Sinclair Broadcast Group, Inc. (NASDAQ: SBGI)

RM LAW, P.C. announces that a class action lawsuit has been filed on behalf of all persons or entities that purchased Sinclair Broadcast Group, Inc. (“Sinclair” or the “Company”) (NASDAQ: SBGI) securities between February 22, 2017 and July 19, 2018, inclusive (the “Class Period”).

Sinclair shareholders may, no later than October 8, 2018, move the Court for appointment as a lead plaintiff of the Class.  If you purchased shares of Sinclair and would like to learn more about these claims or if you wish to discuss these matters and have any questions concerning this announcement or your rights, contact Richard A. Maniskas, Esquire toll-free at (844) 291-9299 or to sign up online, click here.

Sinclair operates as a television broadcasting company in the United States. It owns or provides various programming, operating, or sales services to television stations.

The Complaint alleges that, throughout the Class Period, Defendants made false and/or misleading statements, as well as failed to disclose material adverse facts about the Company’s business, operations, and its proposed merger with Tribune Media Company (the “Sinclair/Tribune Merger”).  Specifically, Defendants allegedly made false and/or misleading statements and/or failed to disclose that: (1) the Sinclair/Tribune Merger was not in compliance with FCC rules and regulations; (2) Sinclair was not using its best efforts to eliminate any impediment to regulatory approval; (3) Sinclair was engaging in non-arm’s length transactions with buyers connected to Sinclair’s controlling shareholders in order to skirt FCC ownership rules; and (iv) that, as a result of the foregoing, Defendant’s public statements were materially false and/or misleading and/or lacked a reasonable basis.

During the Class Period Sinclair announced a proposed $3.9 billion merger with Tribune Media Co. (“Tribune”). The complaint alleges that throughout the Class Period, Sinclair and the other defendants, made materially false and misleading statements assuring investors and the Federal Communications Commission (“FCC” or “Commission”) that it was using its “best efforts” to obtain regulatory approval and close the Tribune deal. Additionally, the Company allegedly said it would sell or divest certain stations as necessary “in order to comply with FCC ownership requirements and antitrust regulations.”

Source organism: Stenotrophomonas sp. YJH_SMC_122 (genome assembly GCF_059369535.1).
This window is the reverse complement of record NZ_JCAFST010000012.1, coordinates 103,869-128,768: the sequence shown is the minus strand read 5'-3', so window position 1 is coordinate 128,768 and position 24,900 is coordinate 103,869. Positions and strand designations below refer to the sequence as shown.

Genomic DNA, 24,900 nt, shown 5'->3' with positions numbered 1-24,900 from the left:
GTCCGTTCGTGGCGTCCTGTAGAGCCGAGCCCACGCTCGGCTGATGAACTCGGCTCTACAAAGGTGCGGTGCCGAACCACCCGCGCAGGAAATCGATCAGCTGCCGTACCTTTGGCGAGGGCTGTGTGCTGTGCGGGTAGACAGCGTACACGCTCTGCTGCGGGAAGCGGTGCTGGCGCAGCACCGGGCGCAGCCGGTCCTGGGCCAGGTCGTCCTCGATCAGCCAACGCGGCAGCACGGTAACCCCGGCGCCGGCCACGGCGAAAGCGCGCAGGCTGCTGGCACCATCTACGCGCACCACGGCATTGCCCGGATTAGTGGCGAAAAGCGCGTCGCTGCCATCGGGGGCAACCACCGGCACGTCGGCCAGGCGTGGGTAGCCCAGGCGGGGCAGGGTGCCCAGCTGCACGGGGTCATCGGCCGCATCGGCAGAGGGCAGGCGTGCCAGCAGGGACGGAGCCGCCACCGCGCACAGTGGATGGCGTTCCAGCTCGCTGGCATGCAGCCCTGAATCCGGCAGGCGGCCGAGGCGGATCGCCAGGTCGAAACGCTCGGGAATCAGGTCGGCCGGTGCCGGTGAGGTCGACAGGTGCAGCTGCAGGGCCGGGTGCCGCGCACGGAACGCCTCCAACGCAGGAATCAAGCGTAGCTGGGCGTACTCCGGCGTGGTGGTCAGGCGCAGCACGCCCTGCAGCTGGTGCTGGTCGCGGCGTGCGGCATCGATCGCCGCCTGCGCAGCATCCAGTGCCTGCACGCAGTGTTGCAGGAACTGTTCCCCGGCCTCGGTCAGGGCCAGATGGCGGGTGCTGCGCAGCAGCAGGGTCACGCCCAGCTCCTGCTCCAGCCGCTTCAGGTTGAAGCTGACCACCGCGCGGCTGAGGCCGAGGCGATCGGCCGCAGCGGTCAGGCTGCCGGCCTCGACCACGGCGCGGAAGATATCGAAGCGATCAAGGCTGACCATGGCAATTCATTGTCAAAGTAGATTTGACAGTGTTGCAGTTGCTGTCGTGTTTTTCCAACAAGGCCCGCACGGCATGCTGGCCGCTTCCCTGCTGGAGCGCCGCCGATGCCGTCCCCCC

However, according to the complaint, Sinclair engaged in a fraudulent scheme to deceive the FCC and the investing public by creating “sham” transactions with buyers intertwined with the Company and its controlling shareholders, the Smith brothers, in an effort to misleadingly convince regulators that Sinclair’s proposed merger with Tribune was in compliance with FCC ownership regulations.

On July 16, 2018 reports began to emerge that the FCC was designating the Sinclair/Tribune merger proposal for a hearing due to “serious concerns” that “Sinclair’s actions here potentially involve deception.” Following this news, the price of Sinclair shares fell $3.85 per share, or 11.6%, to close at $29.10 per share on July 16, 2018. According to the complaint, Sinclair shares continued to fall over the next two trading days, closing at $27.40 per share on July 18, 2018.


Then, after the markets closed on July 18, 2018, the FCC unanimously voted to send the proposed merger to a hearing. Among other things, the FCC stated that there was “a substantial and material question of fact as to whether Sinclair affirmatively misrepresented or omitted material facts” and whether Sinclair had “attempted to skirt the Commission’s broadcast ownership rules.”  Following this news, the price of Sinclair shares fell by $1.10 per share, or 4%, to close at $26.30 per share on July 19, 2018 – a total price decline over four days of more than 20%.

If you are a member of the class, you may, no later than October 8, 2018, request that the Court appoint you as lead plaintiff of the class.  A lead plaintiff is a representative party that acts on behalf of other class members in directing the litigation.  In order to be appointed lead plaintiff, the Court must determine that the class member’s claim is typical of the claims of other class members, and that the class member will adequately represent the class.  Under certain circumstances, one or more class members may together serve as “lead plaintiff.”  Your ability to share in any recovery is not, however, affected by the decision whether or not to serve as a lead plaintiff.  You may retain RM LAW, P.C. or other counsel of your choice, to serve as your counsel in this action.